Finally, attending a GarageBand session and learning about the new Tuniversity book gave me a taste of music creation and has my hopes high to see how math and music might be connected in future Tuniversity resources!  While my husband and I were having fun with GarageBand, photographers captured the moment, and Apple Education tweeted our photo and a quote from me! Of course, I was floored!

I thoroughly enjoyed attending a Desmos session facilitated by Julie Garcia and John Berray.  An added bonus was sitting beside Jed Butler, being invited to help attendees during their teacher work time, and being interviewed with Jed right after the session by some ISTE camera crew folks!  I’m not sure where or when our interview will turn up, but we sure had fun!

My husband Tim and I also had the opportunity to lead a Desmos session at ISTE.  It was great to see some familiar faces come to our session after taking part in Julie and John’s.  A highlight of our session was being the first to introduce teachers to teacher.desmos.com who were previously only aware of desmos.com.  I watched them OMG and saw their lives literally change as we showcased Activity Builder! SO FUN.  Resources from our session can be found here and here.

I’ve been asked more than once how I “have time to do all of this technology” while also addressing all of the content that will be on the “test”… and I don’t often know how to answer, except to say, technology can help create rich experiences for students to explore, discover, and deeply understand the content, and to assess their learning.  Technology tools can help empower every student’s voice in ways not previously possible, promoting efficiency, error analysis, collaboration, and communication… about the math.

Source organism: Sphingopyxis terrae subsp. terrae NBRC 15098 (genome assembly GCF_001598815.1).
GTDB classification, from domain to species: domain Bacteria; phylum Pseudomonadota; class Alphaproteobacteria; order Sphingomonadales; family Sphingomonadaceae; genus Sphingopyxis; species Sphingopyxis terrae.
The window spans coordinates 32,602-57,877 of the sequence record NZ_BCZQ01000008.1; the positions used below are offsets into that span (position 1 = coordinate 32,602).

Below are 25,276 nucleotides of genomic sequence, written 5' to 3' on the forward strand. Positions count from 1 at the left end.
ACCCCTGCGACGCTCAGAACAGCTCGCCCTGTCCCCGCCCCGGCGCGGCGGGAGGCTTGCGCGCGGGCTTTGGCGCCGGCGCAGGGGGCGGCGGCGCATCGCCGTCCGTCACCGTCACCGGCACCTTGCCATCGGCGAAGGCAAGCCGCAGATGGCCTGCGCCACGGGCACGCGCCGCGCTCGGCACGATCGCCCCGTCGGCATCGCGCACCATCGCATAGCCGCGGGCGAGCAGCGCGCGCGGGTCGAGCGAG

Technology tools like Keynote, Clips, and Desmos need not be viewed exclusively as “add-ons”.  Just as with pencil and paper, we don’t simply stop learning mathematics to have “pencil time” or “paper time”.  Purposefully chosen tech tools help facilitate the learning of the material.

How do I use technology and still address everything on the “test”?  I use technology to support the math, and believe it or not… there are times that I don’t use technology if it’s not the best tool!  However, I can’t think of better ways to get every student involved than using tools to showcase thinking and make it visible for me AND for my students, and many of these tools involve tech.